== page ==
Tod Brownings „Freaks“


(Vimeo Direktfreaks, via Dangerous Minds)

Tod Brownings „Freaks“ hatte ich zuletzt vor anderthalb Jahren gepostet, seitdem wurde der Film leider von Google Video gelöscht. Jetzt hat ihn dankenswerterweise jemand bei Vimeo hochgeladen, Downloads gibt's auf Archive.org. Wer sich auch nur halbwegs für Film- und Horrorfilm-Geschichte interessiert, kommt an diesem Werk hier nicht vorbei.

Tod Browning, Regisser des Universal-Klassikers Dracula, drehte 1932 den Film “Freaks”, der in England 30 Jahre lang verboten war, in den USA teilweise noch verboten ist und als einer DER Klassiker des Horrorfilms schlechthin gilt, denn Browning arbeitete nicht mit Tricktechnik, sondern seine siamesischen Zwillinge und beinlosen Menschen sind echt, was damals einen Skandal auslöste und Browning die Filmkariere kostete.

Die Story: Am Zirkus tummeln sich allerlei Zwerge, Behinderte, bärtige Damen, siamesiche Zwillinge und Artisten. Die schöne Cleopatra heiratet den kleinwüchsigen Hans, weil der Erbe eines Vermögens ist. Zusammen mit ihrem Stecher Hercules versucht sie nun, Hans zu vergiften, was misslingt, und die Freaks nehmen blutige Rache. Tatsächlich ist die Szene, in der die Freaks mit Messern bewaffnet durch den Schlamm auf den verwundeten Hercules zurobben eine der bedrohlichsten der gesamten Filmgeschichte.

Von Wikipedia:

Despite the extensive cuts, the film was still negatively received by audiences, and remained an object of extreme controversy. Today, the parts that were removed are considered lost. Browning, famed at the time for his collaborations with Lon Chaney and for directing Bela Lugosi in Dracula (1931), had trouble finding work afterward, and this effectually brought his career to an early close. Because its deformed cast was shocking to moviegoers of the time, the film was banned in the United Kingdom for 30 years. Beginning in the early 1960s, Freaks was rediscovered as a counterculture cult film, and throughout the 1970s and 1980s, the film was regularly shown at midnight movie screenings at several movie theaters in the United States. In 1994, Freaks was selected for preservation in the United States National Film Registry as being "culturally, historically, or aesthetically significant". It was ranked 15th on Bravo TV's list of the 100 Scariest Movie Moments.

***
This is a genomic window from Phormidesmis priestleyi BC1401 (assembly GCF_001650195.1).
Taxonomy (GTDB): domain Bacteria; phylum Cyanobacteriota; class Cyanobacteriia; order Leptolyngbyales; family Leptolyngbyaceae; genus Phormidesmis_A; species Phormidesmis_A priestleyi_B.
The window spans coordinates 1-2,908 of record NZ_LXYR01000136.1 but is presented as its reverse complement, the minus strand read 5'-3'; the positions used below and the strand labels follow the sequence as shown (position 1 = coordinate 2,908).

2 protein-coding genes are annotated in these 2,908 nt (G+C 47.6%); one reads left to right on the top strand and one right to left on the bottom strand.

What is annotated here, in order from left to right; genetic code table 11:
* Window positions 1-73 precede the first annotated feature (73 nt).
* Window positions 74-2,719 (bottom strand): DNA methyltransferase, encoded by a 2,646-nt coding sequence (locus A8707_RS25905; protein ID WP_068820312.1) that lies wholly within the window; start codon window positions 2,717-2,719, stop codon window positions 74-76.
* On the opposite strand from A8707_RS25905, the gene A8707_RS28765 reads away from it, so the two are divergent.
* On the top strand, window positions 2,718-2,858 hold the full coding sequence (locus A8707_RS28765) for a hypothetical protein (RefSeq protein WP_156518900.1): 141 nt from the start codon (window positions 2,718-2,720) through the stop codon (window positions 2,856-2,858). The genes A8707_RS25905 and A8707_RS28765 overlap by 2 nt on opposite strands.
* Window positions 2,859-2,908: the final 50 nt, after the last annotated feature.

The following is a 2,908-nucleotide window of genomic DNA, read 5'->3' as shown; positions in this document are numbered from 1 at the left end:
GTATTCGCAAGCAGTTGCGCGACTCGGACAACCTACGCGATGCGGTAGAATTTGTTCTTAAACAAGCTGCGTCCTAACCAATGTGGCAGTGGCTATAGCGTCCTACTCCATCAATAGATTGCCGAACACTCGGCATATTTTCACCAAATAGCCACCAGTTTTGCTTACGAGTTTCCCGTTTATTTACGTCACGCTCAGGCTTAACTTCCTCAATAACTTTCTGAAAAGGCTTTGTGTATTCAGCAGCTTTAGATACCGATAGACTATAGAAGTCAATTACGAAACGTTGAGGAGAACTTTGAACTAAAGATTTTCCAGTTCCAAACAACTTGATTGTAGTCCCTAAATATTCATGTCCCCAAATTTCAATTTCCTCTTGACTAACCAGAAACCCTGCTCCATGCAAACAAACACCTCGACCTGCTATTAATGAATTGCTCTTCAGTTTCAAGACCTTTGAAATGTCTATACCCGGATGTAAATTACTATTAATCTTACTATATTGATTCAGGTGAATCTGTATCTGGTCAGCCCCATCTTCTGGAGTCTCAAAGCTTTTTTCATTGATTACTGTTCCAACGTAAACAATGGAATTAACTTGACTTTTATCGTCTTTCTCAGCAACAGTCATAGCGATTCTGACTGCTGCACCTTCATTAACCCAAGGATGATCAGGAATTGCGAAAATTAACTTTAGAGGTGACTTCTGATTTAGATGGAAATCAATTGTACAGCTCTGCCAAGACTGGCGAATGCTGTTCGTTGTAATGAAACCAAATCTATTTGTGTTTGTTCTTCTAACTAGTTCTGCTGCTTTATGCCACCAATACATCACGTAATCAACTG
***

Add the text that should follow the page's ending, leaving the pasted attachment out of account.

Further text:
Among the characters featured as "freaks" were Peter Robinson ("the human skeleton"); Olga Roderick ("the bearded lady"); Frances O'Connor and Martha Morris ("armless wonders"); and the conjoined twins Daisy and Violet Hilton. Among the microcephalics who appear in the film (and are referred to as "pinheads") were Zip and Pip (Elvira and Jenny Lee Snow) and Schlitzie, a male named Simon Metz who wore a dress mainly due to incontinence, a disputed claim. Also featured were the intersexual Josephine Joseph, with her left/right divided gender; Johnny Eck, the legless man; the completely limbless Prince Randian (also known as The Human Torso, and mis-credited as "Rardion"); Elizabeth Green the Stork Woman; and Koo-Koo the Bird Girl, who suffered from Virchow-Seckel syndrome or bird-headed dwarfism, and is most remembered for the scene wherein she dances on the table.